Creating a Sacred Kitchen

Our grandparents prepared food the old-fashioned way: slowly, with natural ingredients. I realize that we don’t all have the time to prepare food in that way, but surely we can still make meal preparation a community effort at least a few evenings a week.

Here are some guidelines:

  • Remove the microwave, or at least minimize its use. Native Americans teach that the microwave kills the spirit of the food. Perhaps put a sign on it saying, “Only works on Tuesdays!”
  • Declutter: Make the kitchen beautiful and peaceful, and keep it clean. Make it a reflection of sacredness. Replace worn or soiled dish towels and sponges with new ones on a regular basis.
  • Make meal preparation a family event, giving everyone a task so they can contribute. A relative who is a family therapist starts her sessions with a new family by asking if they have meals together. That’s a big indicator of the functionality of a home.
  • Turn off the TV and other distractions. Start with just two nights a week of cooking and eating in silence. This sacred space is meant to increase your consciousness, not dull it.
  • Use your best dishes for yourself, not just company. You deserve it.
  • Get into the sacred act of composting: participate in the miracle of turning rotting food into new earth.
  • Bless the food before you prepare it, and follow the Native American custom of blessing the meal before anyone eats. Give thanks. Also, create a small “spirit plate” that you put outside for the critters/spirits. Most Native American ceremonies have spiritual food on the altar as a prayer that all beings will have enough to eat. Making a “spirit plate” continues that prayer.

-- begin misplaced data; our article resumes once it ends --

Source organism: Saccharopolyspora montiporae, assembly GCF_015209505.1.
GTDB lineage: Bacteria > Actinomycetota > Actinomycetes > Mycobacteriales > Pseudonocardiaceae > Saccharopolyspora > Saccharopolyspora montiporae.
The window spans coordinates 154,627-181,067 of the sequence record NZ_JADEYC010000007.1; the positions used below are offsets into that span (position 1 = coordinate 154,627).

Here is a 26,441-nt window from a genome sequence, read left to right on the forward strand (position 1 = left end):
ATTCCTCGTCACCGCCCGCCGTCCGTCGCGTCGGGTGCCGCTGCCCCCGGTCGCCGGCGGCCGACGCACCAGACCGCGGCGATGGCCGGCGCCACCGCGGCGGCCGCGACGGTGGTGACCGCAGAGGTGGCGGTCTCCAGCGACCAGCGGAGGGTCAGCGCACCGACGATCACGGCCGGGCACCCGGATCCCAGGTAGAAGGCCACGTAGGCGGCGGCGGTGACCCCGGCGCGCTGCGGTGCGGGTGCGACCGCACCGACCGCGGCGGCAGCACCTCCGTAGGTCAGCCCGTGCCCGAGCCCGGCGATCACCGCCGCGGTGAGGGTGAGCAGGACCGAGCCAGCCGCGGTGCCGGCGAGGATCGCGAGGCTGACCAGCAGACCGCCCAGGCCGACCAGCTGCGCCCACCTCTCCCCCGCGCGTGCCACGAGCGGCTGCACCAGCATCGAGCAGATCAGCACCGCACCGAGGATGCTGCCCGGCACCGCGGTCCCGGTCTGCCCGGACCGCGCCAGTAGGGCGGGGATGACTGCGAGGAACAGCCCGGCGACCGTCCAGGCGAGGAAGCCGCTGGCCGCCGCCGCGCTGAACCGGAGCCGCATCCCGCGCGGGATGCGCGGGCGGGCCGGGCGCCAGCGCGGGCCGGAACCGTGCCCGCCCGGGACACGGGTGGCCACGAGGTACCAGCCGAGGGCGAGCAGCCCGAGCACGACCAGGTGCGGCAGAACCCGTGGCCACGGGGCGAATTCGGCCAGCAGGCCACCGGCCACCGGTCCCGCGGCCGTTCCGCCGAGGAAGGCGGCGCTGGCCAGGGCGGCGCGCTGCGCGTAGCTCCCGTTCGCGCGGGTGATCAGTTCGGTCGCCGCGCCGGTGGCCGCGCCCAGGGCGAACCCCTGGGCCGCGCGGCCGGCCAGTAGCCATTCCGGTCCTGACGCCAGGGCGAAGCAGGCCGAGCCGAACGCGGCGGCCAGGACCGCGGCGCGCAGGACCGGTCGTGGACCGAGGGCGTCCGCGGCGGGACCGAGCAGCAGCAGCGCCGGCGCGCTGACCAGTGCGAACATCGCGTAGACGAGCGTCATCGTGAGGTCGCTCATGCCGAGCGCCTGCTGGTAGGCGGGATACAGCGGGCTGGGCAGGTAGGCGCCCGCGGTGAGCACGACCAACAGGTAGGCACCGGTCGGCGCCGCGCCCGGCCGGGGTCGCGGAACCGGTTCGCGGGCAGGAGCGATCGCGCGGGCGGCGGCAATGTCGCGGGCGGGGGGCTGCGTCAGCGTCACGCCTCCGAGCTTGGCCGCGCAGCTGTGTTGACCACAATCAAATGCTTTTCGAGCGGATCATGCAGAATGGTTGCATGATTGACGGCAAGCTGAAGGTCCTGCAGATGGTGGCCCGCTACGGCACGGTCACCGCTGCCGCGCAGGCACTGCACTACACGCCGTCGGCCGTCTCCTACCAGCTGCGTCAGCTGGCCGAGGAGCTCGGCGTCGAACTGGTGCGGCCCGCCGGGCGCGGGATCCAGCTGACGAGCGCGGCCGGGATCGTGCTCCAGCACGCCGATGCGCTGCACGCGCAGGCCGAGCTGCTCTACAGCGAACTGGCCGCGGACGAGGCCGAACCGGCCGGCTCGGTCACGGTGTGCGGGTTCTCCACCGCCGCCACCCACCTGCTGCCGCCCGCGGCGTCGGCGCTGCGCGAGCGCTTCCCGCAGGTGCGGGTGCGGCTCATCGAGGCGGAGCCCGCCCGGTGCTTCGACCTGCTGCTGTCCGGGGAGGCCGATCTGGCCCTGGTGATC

• Honor the food with your time. I often end up cooking something quick rather than taking the time to chop and cook vegetables, etc. Perhaps commit to two days a week of making a meal from scratch.
  • Cook mindfully: pay attention to your thoughts as you prepare the meal. It will affect the food. Our energy goes into everything we do.
  • Keep in mind the Native American teaching that when you give someone a gift of food (either by cooking for them or giving them groceries), you extend their life. That should be a nice incentive for cooking an occasional meal at home.
  • Eat slowly and mindfully. Notice the taste of the food. It’s also better for your digestion.
  • Clean up consciously and with gratitude.
  • Treat your kitchen as you would any holy space—a temple, church, a national park. Have respect for what it creates and represents.
  • As with creating any habit, start small. Baby steps. As you start to realize the benefit of preparing healthy food, you will be inspired to do it again and again.

What we eat is life. Honor it as such.

Find out about upcoming programs with Molly Larkin at Kripalu.

This article was originally published on Molly’s website

Molly Larkin studied with indigenous elders worldwide for more than 30 years and apprenticed with Muskogee Creek elder Marcellus “Bear Heart” Williams for 15 years, learning many of his medicine ways.